Cricklewood, Aug. 23, 1802.

Dear Tommy,

As your sister Fanny told me you was desirous )f knowing when I should go to Ely; that here may be no mistakes, nor travelling in rain, I send a few lines to inform thee that I purpose setting off from home, if God permit, on Thursday next, and am to preach at Ely on the twenty-ninth instant. I shall be at Mr. C. M's. where you will be welcome. You have been taking stock, and so have I, and am often convinced that I have run back, and am considerably worse than I was the last year; and never can get forward again, or get on the gaining side, but by a fresh discovery and fresh exercises of faith on the Surety of the better testament. But in taking stock there is not a little deception; for I am apt to overrate some. old things in trade, that do not go off, and to put too large a profit upon others, to keep me from the perplexing cogitations of approaching insolvency. But, when these goods come to sale, I often find that I have only increased my debt, by overrating my goods.

O, Tommy, stand fast in redemption, and there is freedom; in the blood of the covenant, and there is a gaol delivery; in the atonement, and there is no exaction; and in the Surety, where there is nothing owing. All this is free, well becoming the riches of divine grace, and a gracious God, who is rich in mercy: and for lost sinners to receive this without money and without price, is giving God the glory, and is indeed all the revenues of his empire. But to this, proud, legal consequence and infidelity will not submit, which is the grand bone of contention between God and awakened sinners. There must be a price in the hand of the fool to get wisdom, and God rejects it; telling us that he himself is the portion of our souls, and that no dead works can merit such an inheritance.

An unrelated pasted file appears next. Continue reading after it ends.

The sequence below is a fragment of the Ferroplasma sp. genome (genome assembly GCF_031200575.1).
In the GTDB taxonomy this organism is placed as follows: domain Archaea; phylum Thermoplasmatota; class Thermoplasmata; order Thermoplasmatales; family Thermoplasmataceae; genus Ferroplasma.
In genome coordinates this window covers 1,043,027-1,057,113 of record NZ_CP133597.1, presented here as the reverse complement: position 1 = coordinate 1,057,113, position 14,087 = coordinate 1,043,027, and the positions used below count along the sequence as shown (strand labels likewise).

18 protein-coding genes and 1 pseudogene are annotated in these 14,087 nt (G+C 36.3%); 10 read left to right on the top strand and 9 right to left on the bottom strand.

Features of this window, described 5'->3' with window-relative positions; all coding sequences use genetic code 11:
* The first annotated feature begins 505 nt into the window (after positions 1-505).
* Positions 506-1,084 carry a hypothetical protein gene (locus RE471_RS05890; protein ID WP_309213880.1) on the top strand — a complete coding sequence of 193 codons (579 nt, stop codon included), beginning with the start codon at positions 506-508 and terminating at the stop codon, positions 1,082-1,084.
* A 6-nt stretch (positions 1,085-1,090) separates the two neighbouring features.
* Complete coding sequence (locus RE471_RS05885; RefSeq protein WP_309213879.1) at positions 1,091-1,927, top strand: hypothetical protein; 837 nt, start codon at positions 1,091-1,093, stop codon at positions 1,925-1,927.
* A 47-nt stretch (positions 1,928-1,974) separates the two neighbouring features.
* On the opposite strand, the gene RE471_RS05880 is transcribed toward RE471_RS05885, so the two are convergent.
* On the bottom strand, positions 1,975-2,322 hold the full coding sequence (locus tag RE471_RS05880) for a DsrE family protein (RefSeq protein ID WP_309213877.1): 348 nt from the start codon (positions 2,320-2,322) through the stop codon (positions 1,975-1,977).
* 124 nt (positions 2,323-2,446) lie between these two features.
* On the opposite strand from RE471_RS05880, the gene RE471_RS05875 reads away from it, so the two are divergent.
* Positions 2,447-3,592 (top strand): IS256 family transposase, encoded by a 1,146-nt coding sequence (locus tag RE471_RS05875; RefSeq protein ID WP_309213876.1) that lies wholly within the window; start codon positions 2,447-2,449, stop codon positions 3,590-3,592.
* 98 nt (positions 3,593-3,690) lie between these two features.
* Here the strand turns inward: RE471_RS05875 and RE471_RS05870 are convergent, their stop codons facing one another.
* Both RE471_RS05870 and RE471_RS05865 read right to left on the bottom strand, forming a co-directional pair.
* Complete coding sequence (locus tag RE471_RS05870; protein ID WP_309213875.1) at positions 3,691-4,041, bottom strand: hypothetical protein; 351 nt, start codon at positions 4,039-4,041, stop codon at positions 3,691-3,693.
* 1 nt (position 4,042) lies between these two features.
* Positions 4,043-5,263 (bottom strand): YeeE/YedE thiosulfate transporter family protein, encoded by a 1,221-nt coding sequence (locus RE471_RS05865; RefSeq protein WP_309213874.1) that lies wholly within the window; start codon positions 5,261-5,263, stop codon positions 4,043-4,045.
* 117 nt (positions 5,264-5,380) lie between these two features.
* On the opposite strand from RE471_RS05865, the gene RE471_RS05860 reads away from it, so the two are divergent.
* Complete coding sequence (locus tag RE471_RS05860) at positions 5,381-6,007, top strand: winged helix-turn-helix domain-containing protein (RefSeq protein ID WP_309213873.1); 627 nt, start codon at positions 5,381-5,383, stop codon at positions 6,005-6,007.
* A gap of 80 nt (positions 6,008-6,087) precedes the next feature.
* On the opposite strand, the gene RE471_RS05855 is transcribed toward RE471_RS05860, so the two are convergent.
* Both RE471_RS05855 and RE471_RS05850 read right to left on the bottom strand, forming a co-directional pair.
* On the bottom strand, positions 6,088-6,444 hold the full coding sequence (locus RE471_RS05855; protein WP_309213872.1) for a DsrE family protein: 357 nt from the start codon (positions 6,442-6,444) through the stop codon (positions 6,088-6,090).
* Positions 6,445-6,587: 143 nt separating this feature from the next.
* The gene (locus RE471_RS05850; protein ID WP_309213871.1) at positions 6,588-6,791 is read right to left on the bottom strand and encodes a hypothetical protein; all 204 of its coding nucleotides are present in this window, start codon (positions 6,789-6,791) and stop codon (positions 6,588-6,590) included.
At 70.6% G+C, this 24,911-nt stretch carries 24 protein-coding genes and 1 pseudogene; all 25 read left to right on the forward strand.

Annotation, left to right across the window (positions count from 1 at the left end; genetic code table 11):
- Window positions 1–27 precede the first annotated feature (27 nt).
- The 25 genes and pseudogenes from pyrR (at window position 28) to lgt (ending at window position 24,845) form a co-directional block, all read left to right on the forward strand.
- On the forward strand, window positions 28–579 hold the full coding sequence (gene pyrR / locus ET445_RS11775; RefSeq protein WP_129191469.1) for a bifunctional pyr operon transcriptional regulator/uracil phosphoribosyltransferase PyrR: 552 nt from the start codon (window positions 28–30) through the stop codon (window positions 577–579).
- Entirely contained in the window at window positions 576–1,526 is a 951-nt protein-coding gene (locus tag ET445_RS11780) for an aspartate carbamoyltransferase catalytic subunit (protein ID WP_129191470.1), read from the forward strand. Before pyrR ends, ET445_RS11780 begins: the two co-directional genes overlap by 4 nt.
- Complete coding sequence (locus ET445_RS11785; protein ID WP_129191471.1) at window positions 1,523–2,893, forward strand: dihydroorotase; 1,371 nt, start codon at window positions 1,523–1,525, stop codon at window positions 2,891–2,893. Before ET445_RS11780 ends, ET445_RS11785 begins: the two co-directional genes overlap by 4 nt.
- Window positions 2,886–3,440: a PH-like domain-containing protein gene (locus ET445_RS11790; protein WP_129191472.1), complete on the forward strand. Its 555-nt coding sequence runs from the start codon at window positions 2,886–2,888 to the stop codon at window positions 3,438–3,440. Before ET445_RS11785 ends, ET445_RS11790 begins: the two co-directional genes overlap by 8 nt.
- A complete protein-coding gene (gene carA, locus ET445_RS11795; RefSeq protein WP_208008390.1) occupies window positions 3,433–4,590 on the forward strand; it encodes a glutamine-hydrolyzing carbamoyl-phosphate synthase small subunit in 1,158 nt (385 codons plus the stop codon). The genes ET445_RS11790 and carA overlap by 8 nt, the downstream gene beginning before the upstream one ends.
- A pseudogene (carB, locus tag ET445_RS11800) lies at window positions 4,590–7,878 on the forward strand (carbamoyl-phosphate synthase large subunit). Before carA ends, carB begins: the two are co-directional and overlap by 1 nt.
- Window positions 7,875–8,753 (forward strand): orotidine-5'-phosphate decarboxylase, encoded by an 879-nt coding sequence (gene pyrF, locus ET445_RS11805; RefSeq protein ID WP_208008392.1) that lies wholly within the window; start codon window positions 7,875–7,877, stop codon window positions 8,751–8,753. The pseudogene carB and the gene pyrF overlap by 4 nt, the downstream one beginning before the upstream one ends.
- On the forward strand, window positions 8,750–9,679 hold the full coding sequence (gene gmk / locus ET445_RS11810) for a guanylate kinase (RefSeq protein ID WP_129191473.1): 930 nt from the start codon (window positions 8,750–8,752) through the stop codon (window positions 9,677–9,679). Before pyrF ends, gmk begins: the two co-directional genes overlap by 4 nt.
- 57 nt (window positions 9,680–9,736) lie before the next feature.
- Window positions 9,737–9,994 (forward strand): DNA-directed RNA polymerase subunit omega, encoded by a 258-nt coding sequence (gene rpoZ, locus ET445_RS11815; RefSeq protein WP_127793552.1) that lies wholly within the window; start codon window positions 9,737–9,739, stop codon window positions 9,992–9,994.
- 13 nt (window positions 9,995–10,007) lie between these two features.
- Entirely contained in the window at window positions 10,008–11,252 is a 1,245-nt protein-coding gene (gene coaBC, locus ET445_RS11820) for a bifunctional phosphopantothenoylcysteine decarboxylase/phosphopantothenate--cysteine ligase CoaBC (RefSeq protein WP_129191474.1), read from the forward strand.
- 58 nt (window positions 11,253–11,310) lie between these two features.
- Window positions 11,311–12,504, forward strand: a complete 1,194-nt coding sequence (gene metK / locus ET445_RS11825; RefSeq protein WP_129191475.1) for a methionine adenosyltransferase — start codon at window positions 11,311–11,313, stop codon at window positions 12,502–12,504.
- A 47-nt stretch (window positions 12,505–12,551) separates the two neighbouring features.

Your poor dame has been for some time at this business, striving to enter in at the strait gate. And, when once she can learn to receive divine alms with self-abased unworthiness, and with a thankful heart to give all the glory to the great benefactor, then - then she shall enjoy the royal bounty, and become a happy pauper upon the divine fullness. So I write, and so I believe. My love to her, and to peevish, fretful, nagging Betsey.

Ever yours,

W. H. S. S.

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